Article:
Children are not cheap, and if you are raising disabled children, the cost is even higher. This goes beyond medical and special needs expenses. Sometimes a parent has to give up work in order to care for their disabled child, which can cause an even higher strain on the household. It therefore helps tremendously in these situations to have compensation coming in to alleviate the financial pressures, which is exactly where social security benefits can help.
Getting your disabled child approved for monthly payments is not easy, but it is not impossible. For those living in the Southern California area, a disability attorney at the Law Offices of Dr. Bill LaTour can help.
Social Security Requirements for Disabled Children
The Social Security Administration (SSA) requires that disabled children meet the definition of disabled, which largely depends on personal circumstances and medical records. If deemed qualified, any child receiving social security benefits must have a payee, who is usually a parent. The payee is responsible for keeping track of the child’s SSI payments.
How Are Benefits Distributed?
Your benefit amount will naturally vary depending on where exactly you live and whether or not your child makes any countable income, though for 2016, the federal base rate is $733 per month. The payee then takes this amount and spends it solely for the child’s benefit, with expenses typically including basic needs such as food and shelter or other forms of personal care.
Covering Medical Expenses
Social security benefits should always be used to take care of your child’s immediate basic needs first. Once satisfied, it may be very tempting to use the compensation to cover medical expenses. You just want to keep in mind that almost all children who qualify for SSI should qualify for Medicaid, which will pay for many simple treatment options. If there are services your child requires that Medicaid will not cover, you should then think about applying for SSI.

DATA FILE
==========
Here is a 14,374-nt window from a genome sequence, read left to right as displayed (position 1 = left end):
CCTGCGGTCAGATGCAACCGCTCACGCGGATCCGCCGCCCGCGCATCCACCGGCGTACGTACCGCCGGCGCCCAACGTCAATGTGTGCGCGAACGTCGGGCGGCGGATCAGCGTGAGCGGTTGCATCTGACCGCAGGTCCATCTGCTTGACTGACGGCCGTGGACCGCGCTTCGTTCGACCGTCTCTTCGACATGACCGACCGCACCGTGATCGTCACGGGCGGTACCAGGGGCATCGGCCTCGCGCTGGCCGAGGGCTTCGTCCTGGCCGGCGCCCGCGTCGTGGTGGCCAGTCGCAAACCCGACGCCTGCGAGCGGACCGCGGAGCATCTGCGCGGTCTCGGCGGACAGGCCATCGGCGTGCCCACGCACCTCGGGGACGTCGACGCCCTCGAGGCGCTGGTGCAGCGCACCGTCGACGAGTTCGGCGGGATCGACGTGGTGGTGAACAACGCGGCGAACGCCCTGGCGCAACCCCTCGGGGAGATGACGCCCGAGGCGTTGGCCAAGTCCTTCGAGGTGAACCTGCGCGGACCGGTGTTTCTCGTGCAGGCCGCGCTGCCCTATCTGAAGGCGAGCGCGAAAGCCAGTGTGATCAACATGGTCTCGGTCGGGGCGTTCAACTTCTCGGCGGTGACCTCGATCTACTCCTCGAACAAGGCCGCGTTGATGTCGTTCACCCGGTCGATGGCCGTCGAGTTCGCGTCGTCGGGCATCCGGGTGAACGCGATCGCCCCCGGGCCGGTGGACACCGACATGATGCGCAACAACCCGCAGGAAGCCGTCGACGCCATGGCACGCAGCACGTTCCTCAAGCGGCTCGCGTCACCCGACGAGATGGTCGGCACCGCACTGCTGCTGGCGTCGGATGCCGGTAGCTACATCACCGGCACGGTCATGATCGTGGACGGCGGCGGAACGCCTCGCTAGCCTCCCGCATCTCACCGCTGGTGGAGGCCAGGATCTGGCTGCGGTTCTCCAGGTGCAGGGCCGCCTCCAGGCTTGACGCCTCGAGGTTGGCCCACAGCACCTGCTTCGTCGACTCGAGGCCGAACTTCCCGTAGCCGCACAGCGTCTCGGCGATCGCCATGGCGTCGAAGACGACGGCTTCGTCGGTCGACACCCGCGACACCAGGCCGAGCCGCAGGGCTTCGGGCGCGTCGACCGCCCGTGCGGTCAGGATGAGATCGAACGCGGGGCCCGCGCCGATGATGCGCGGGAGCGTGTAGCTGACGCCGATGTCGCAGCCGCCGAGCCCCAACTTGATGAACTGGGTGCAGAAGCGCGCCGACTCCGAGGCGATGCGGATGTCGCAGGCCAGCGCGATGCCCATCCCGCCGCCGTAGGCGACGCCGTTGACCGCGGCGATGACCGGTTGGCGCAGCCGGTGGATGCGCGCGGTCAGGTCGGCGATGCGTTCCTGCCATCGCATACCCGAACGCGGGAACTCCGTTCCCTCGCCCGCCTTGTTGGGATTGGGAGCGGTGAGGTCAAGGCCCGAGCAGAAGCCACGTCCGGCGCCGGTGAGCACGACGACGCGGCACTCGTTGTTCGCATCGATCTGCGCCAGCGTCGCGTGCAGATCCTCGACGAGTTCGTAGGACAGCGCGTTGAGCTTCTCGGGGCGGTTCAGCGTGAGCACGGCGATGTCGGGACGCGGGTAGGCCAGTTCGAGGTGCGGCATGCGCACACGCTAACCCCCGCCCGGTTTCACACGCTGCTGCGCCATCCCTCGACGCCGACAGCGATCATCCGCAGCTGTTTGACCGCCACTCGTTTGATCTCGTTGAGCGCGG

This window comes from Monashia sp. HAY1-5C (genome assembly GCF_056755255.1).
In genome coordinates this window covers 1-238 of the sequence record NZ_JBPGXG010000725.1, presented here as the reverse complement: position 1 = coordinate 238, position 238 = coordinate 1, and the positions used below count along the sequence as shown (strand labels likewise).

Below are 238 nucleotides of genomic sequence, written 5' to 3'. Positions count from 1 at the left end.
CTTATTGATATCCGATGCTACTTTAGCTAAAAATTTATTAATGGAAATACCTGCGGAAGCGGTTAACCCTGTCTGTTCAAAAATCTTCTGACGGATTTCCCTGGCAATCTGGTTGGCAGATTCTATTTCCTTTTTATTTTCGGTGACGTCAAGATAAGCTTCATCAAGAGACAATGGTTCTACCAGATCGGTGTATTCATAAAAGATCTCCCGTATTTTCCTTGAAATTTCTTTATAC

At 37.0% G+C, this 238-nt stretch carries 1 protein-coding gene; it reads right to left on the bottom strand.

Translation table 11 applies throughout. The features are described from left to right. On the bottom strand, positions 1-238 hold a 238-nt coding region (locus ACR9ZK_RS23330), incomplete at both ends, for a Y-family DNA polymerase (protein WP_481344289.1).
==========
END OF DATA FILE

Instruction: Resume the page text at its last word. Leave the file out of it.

You might also be tempted to use the benefits to pay off past medical bills. In these situations, you will want to examine the pros and cons of leaving the debt unpaid and using your child’s SSI for more pressing concerns.
Using Dedicated Accounts
You might be eligible for back payments from the SSA if you have waited awhile for your child to be approved for benefits. If the total amount of back pay is larger than six months worth of compensation, you will be required to set up a “dedicated account.”
The dedicated account is, as the name suggests, a special account entirely dedicated for the child’s benefit. This includes everything from medication to education. You may also choose to use the money for special equipment around the home or even a new home entirely, if deemed necessary.
Learn More About Social Security Benefits from a Lawyer
Getting approved for social security benefits for your disabled child is not an easy process, and it will probably be very beneficial to have a professional SSI lawyer on your side to help guide you through the process. For more information on how social security benefits could help your child, contact a representative at the Law Offices of Dr. Bill LaTour today.